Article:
Girls Girls Girls just published what must be the most glamorous breast-pump photo of all time. In an editorial for the indie fashion magazine, Rachel McAdams poses wearing a Versace jacket, a rope of Bulgari diamonds, a Fleur du Mal bra, and a functioning breast pump. The actress is gazing resolutely into the camera while expressing milk for her infant son, her expression a perfect example of resting pump face.
On Instagram, Girls Girls Girls founder Claire Rothstein explained that McAdams, who’d given birth to her son six months prior to the shoot, was still breastfeeding and needed pumping breaks. “We had a mutual appreciation disagreement about whose idea it was to take this picture,” writes Rothstein, “but I’m still sure it was hers, which makes me love her even more.”
Breastfeeding, alas, is a project that needs to be tended to every few hours; if you don’t express the milk somehow, your breasts ache and you’re at risk for an infection. Going too long without pumping or breastfeeding means your supply might drop, never to recover. Plus, there’s the reason you’re pumping in the first place: the need to stockpile more milk for when you’re away from the baby. (I am all too familiar with this, having breastfed and pumped for two kids in the last five years.) The American Academy of Pediatrics recommends feeding infants nothing but breast milk for the first six months, and then continuing to offer breast milk until the baby is 1 year old. All of this is to say: If you breastfeed and need (or want) to spend more than a few hours away from your child, you need to take pump breaks.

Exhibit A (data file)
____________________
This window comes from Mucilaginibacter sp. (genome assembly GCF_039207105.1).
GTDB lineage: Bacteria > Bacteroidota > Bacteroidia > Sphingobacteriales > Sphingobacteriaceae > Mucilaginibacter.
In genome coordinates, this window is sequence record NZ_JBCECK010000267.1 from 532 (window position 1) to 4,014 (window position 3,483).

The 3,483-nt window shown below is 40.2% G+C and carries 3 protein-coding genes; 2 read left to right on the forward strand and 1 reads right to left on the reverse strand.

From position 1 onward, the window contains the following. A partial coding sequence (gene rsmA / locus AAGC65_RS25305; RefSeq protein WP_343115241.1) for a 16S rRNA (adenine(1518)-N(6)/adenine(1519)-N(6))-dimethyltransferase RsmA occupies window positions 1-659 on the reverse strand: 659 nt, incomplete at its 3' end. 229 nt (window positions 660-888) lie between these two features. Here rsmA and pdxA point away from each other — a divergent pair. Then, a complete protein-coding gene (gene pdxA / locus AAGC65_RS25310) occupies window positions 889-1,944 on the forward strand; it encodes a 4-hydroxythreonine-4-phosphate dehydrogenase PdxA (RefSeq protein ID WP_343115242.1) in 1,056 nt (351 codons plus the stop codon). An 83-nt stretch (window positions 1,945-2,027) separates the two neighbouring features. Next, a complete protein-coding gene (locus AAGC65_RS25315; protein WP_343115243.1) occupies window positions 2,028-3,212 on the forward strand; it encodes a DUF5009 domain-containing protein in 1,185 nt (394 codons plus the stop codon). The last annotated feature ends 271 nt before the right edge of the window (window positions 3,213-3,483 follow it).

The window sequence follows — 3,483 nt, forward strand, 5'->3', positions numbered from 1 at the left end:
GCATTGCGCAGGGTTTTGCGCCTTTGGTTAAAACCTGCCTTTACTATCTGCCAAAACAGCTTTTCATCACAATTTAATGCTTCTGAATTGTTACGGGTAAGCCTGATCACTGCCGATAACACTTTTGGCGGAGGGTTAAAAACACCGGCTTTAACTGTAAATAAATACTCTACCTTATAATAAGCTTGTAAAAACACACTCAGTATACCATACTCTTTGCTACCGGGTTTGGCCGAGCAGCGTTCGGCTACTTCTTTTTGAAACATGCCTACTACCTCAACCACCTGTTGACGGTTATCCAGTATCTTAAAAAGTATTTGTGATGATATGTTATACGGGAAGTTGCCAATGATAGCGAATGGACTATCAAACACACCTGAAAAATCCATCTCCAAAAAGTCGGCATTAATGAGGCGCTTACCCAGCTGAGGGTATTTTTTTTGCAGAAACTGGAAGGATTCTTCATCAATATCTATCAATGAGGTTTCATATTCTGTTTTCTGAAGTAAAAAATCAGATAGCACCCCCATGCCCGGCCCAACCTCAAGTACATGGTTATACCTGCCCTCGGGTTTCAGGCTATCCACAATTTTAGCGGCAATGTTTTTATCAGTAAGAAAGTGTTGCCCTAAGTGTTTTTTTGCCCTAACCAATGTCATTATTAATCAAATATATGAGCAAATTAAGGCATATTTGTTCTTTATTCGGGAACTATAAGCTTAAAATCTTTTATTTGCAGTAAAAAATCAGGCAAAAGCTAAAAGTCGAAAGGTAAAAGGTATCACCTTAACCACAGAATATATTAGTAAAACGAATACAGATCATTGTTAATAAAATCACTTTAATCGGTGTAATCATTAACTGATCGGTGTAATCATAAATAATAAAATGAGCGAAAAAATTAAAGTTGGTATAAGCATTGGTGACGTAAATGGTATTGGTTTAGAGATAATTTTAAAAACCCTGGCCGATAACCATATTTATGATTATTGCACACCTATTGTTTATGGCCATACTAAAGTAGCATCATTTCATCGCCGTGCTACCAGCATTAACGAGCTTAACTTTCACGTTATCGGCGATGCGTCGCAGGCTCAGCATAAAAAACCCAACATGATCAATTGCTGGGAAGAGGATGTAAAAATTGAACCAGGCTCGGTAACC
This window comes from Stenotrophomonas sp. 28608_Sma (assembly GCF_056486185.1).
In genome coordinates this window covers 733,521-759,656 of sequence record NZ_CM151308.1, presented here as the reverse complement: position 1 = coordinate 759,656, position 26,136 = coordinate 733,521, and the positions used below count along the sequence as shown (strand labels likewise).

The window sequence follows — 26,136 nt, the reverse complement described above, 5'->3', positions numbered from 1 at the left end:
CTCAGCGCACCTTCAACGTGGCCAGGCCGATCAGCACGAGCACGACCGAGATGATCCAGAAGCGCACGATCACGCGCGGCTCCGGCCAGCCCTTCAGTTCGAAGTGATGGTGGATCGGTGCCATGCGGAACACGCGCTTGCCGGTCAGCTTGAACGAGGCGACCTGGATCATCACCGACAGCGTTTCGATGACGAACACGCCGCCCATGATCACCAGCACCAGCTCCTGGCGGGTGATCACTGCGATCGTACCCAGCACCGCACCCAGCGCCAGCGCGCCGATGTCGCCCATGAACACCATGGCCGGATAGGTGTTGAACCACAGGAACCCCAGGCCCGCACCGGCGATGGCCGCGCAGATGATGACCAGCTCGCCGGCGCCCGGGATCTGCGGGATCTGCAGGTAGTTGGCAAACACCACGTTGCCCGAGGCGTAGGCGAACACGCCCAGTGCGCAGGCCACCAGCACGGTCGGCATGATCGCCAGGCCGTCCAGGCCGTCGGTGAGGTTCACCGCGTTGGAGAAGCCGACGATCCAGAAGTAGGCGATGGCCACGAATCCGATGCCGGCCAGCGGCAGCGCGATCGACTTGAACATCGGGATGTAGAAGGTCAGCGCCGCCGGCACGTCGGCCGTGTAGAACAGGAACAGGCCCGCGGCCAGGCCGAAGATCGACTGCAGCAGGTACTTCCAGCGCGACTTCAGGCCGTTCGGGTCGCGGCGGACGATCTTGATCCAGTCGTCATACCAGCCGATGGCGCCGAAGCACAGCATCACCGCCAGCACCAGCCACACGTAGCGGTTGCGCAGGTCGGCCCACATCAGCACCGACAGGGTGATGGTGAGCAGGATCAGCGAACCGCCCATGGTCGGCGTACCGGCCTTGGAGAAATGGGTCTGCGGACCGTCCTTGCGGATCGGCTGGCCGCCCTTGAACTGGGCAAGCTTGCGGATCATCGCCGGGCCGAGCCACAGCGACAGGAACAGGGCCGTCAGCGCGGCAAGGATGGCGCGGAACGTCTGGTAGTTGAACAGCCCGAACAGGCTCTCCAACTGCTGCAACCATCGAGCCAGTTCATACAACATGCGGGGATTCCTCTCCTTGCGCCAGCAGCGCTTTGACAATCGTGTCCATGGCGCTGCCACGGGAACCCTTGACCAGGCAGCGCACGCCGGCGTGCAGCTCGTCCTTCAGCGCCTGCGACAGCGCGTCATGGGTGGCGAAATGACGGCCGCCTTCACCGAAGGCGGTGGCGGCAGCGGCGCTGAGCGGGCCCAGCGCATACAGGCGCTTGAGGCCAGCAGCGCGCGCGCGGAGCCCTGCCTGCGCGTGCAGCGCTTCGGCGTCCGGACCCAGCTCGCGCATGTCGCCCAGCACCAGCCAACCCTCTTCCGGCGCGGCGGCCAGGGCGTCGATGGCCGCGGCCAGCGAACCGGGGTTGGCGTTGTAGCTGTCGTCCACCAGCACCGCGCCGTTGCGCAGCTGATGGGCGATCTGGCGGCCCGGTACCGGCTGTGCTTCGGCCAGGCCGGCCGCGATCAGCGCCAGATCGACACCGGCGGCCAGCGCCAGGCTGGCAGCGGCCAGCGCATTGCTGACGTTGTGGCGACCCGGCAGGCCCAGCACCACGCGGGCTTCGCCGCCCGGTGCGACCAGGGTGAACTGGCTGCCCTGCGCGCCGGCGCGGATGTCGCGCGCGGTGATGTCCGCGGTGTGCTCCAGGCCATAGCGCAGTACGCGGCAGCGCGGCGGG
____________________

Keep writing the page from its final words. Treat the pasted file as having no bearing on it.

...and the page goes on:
“Breastfeeding is the most normal thing in the world and I can’t for the life of me imagine why or how it is ever frowned upon or scared of,” writes Rothstein, adding, “Side note: I did not look anywhere near as fabulous as this when feeding/pumping. And that’s OK too.”
I didn’t either! But what I love about this image is that despite all the glamour, it feels real — mostly thanks to McAdams’s steely-eyed look. It turns out that the high-fashion scowl has a lot in common with the face you make when you’re trying to express milk from your body in a freezing office break room.